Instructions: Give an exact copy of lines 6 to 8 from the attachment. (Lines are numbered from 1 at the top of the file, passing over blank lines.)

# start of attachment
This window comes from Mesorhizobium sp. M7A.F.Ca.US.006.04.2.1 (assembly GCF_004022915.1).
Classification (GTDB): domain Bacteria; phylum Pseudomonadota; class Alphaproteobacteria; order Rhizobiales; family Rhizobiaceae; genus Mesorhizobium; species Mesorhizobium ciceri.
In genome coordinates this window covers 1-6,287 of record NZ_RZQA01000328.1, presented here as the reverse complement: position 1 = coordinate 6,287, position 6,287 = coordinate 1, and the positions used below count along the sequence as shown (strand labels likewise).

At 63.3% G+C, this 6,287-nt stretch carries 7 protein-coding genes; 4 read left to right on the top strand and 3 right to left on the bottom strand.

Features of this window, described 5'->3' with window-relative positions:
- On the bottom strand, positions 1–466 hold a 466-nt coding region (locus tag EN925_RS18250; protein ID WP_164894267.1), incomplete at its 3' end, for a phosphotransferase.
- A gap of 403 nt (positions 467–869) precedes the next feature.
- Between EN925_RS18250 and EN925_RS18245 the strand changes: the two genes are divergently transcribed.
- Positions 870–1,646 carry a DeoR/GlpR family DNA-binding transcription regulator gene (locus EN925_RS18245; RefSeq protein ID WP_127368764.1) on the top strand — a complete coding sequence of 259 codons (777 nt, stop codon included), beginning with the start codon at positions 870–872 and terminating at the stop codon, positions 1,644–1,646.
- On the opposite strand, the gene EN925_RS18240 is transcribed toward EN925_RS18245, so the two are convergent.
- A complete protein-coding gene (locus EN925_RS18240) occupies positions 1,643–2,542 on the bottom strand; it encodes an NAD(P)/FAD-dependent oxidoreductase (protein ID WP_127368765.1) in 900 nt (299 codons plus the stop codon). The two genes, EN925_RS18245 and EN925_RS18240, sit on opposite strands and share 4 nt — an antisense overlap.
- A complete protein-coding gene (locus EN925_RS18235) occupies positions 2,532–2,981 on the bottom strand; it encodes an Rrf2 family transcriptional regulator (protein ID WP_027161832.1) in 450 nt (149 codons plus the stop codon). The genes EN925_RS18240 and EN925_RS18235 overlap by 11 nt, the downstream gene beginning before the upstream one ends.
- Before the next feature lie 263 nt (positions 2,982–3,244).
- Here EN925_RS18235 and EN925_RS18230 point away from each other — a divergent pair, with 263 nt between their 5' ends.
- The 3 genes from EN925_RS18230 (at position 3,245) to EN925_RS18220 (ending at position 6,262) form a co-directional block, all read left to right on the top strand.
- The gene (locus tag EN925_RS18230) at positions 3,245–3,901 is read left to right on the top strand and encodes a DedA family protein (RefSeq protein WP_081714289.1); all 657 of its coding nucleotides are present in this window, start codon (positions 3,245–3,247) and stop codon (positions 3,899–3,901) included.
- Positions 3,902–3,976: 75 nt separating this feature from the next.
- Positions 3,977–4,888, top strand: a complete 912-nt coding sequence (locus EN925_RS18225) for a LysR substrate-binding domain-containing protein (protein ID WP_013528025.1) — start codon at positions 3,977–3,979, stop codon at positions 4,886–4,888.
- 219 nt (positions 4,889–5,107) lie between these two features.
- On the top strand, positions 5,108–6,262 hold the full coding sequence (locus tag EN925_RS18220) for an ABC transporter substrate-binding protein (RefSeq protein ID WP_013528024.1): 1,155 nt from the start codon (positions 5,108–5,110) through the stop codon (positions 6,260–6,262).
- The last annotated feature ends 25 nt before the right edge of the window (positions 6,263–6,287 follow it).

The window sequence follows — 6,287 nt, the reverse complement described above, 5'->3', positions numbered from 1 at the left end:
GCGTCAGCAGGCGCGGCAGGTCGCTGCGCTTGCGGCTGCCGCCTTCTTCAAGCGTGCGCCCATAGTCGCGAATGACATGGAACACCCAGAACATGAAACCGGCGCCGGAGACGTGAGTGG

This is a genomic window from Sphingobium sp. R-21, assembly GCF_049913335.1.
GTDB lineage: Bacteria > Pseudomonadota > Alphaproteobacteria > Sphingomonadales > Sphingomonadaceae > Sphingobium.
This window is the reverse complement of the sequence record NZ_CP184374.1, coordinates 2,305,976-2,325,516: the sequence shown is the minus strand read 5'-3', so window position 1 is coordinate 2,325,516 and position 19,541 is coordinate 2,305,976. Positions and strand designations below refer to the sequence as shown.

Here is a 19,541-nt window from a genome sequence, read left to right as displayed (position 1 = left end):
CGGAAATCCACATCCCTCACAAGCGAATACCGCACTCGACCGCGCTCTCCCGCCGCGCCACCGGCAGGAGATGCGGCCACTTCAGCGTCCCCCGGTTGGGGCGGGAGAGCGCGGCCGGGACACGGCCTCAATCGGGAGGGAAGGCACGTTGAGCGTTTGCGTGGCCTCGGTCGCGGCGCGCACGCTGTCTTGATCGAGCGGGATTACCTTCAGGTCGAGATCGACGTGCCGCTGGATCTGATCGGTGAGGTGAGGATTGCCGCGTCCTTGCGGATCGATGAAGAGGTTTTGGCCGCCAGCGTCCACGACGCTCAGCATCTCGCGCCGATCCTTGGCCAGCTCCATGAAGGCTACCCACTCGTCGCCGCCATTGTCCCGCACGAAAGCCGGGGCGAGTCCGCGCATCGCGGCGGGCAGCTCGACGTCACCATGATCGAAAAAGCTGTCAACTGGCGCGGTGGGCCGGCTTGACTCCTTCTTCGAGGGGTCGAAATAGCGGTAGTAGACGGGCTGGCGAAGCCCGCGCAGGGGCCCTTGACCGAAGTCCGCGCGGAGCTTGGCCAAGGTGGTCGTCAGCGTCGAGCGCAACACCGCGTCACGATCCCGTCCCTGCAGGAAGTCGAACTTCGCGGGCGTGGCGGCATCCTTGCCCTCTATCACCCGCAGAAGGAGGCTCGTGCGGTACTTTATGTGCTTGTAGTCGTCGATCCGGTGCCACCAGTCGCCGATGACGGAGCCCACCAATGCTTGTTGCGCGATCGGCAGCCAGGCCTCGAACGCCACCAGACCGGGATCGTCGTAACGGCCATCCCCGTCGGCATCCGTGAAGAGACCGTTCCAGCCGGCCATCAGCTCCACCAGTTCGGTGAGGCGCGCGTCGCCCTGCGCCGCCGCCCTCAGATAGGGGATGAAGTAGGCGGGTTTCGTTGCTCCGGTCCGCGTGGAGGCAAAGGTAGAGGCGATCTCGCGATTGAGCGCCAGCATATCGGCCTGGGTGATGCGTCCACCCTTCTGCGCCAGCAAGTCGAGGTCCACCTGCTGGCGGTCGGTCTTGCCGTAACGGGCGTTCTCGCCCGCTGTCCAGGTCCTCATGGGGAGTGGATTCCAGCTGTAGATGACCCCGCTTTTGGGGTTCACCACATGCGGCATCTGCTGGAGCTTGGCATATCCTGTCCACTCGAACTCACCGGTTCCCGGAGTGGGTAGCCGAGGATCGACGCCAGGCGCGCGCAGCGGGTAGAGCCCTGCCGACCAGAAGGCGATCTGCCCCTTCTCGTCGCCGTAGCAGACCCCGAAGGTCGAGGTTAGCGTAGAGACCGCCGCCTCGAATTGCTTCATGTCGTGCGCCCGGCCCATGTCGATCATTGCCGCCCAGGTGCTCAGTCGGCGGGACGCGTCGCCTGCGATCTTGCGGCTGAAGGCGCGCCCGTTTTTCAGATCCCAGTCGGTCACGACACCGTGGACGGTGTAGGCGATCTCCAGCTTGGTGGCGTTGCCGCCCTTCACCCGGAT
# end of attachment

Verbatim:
- On the bottom strand, positions 1–466 hold a 466-nt coding region (locus tag EN925_RS18250; protein ID WP_164894267.1), incomplete at its 3' end, for a phosphotransferase.
- A gap of 403 nt (positions 467–869) precedes the next feature.
- Between EN925_RS18250 and EN925_RS18245 the strand changes: the two genes are divergently transcribed.